A White House Christmas tradition — with lights, decorations, music and an appearance from the sitting president — turns 100 this year.
President Biden lit the National Christmas Tree this week (November 30) on the Ellipse near the White House, and the centennial event included hip-hop icon LL Cool J, country singer Shania Twain and “The President’s Own” U.S. Marine Band.
On Christmas Eve in 1923, President Calvin Coolidge launched what has become a tradition. That day, he walked from the White House to the Ellipse, where spectators had gathered, to turn on 2,500 red, white and green electric bulbs on a 15-meter balsam fir from Vermont.
The National Park Foundation credits Coolidge’s wife, first lady Grace Coolidge, with the event’s genesis, because a month before she had allowed the District of Columbia Public Schools to set up the Christmas tree.
Some presidents have used the ceremony to weigh in on world affairs and national events.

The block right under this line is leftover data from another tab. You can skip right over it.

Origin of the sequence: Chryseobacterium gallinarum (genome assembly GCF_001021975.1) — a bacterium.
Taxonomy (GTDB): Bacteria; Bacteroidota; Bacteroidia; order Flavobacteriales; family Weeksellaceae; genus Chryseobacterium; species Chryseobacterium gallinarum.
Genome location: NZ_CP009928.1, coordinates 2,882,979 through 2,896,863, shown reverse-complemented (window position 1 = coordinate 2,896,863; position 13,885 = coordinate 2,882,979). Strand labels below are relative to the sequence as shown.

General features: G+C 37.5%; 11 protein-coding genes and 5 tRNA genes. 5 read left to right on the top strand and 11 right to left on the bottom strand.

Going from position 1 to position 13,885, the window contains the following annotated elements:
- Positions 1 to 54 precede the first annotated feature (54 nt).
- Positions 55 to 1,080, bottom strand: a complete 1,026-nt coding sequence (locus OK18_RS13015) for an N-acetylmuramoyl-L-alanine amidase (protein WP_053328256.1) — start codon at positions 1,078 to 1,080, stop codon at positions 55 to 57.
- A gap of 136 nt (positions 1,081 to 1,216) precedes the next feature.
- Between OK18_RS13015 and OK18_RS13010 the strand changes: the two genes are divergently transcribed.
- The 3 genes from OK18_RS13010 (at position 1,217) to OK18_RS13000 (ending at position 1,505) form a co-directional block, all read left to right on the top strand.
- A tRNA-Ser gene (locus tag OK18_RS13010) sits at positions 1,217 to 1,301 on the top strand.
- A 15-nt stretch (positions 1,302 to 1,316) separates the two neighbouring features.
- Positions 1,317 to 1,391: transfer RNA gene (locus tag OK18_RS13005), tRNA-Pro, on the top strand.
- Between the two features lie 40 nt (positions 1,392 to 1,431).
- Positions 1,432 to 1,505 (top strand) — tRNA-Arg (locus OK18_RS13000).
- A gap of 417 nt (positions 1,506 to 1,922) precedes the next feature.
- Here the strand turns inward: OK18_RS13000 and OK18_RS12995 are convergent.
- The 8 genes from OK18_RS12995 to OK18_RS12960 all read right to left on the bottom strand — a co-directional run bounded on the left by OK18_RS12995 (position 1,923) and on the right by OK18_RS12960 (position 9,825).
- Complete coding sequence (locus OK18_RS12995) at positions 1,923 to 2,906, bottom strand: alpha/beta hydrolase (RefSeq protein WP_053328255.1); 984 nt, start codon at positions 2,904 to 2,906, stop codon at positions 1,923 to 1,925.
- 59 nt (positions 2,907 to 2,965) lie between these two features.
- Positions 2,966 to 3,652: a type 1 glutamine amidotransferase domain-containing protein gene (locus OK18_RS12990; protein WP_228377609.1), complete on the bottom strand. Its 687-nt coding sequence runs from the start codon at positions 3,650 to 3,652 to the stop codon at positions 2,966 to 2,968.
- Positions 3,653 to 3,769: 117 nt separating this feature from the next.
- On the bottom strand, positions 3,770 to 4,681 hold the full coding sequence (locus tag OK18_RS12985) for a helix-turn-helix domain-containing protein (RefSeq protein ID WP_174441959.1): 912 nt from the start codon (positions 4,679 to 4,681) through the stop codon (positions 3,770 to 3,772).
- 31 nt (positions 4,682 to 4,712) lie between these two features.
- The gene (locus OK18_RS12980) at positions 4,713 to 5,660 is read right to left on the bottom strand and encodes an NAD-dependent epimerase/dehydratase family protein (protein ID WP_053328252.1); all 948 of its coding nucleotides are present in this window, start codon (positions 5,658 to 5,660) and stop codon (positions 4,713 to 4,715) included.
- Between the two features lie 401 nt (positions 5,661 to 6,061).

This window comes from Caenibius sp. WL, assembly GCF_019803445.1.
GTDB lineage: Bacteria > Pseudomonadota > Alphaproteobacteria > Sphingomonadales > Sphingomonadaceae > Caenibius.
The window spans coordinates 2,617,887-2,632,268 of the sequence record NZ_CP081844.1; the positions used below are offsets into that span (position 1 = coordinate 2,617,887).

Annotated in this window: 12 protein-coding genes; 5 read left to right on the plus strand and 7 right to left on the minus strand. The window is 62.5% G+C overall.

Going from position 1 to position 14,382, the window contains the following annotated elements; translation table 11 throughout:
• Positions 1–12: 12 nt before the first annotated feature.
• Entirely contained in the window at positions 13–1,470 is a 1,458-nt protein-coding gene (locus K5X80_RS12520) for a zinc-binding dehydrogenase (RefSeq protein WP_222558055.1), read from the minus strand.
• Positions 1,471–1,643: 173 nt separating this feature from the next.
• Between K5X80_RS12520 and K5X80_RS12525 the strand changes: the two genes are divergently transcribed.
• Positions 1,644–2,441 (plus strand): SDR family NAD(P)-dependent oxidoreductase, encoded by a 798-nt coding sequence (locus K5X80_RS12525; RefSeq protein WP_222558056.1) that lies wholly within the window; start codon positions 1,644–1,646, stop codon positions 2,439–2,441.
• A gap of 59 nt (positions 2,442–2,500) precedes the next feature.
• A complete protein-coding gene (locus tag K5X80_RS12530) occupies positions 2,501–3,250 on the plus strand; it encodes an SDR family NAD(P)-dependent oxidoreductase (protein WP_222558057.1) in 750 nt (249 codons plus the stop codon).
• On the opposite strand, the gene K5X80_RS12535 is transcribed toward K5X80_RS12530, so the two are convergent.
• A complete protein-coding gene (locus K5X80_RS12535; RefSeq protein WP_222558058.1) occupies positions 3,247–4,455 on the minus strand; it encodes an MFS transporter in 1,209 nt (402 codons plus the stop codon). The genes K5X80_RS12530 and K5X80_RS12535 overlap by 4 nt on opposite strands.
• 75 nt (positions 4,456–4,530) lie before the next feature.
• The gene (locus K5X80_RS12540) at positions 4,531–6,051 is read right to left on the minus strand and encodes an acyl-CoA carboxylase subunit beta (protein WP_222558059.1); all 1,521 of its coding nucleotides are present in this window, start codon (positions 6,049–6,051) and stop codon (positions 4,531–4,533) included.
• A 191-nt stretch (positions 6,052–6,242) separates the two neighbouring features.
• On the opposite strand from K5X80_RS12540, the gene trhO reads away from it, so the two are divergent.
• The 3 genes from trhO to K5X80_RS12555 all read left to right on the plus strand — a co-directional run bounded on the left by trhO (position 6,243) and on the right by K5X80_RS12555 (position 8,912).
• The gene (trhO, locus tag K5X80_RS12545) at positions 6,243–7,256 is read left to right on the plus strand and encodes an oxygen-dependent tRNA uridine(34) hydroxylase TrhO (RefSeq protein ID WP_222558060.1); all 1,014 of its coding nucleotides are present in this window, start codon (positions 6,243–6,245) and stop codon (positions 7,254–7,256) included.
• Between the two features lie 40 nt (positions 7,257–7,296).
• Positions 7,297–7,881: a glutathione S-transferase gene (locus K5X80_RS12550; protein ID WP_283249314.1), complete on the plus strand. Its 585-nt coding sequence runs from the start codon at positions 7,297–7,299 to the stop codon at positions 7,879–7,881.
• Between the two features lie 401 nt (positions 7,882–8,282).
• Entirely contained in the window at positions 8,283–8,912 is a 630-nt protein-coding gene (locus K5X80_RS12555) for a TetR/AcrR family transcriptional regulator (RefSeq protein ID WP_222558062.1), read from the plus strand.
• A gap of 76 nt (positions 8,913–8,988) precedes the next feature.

In 1940, a year before the United States entered World War II, President Franklin Roosevelt denounced war, mentioned the beatitudes of Christ and urged “belligerent nations to read the Sermon on the Mount,” according to the National Park Foundation.
Wartime restrictions precluded the tree from being lit in 1942, 1943 and 1944, but President Harry Truman turned the lights back on in 1945, after the war ended. “This is the Christmas that a war-weary world has prayed for through long and awful years,” he said. “With peace come joy and gladness. The gloom of the war years fades as once more we light the National Community Christmas Tree.”
President Dwight Eisenhower presided over the 1954 ceremony that first debuted entertainment over several evenings and a “Pathway of Peace” — a boardwalk to the National Christmas Tree that features scores of smaller trees decorated by children in each U.S. state or territory, as well as Indigenous children and the children of military personnel.
In 1979, President Jimmy Carter introduced the Hanukkah season by lighting the first candle on a giant menorah that his administration added to the celebration.
The event’s technology has evolved over the years too, including the addition of energy-efficient LED lights in 2007.
The tree lighting went on in 2020 during the COVID-19 pandemic, but without a live audience. The audience returned for the 2021 ceremony. Biden said that the evergreen tree “reminds us that even in the coldest, darkest days of winter that life and abundance will return.”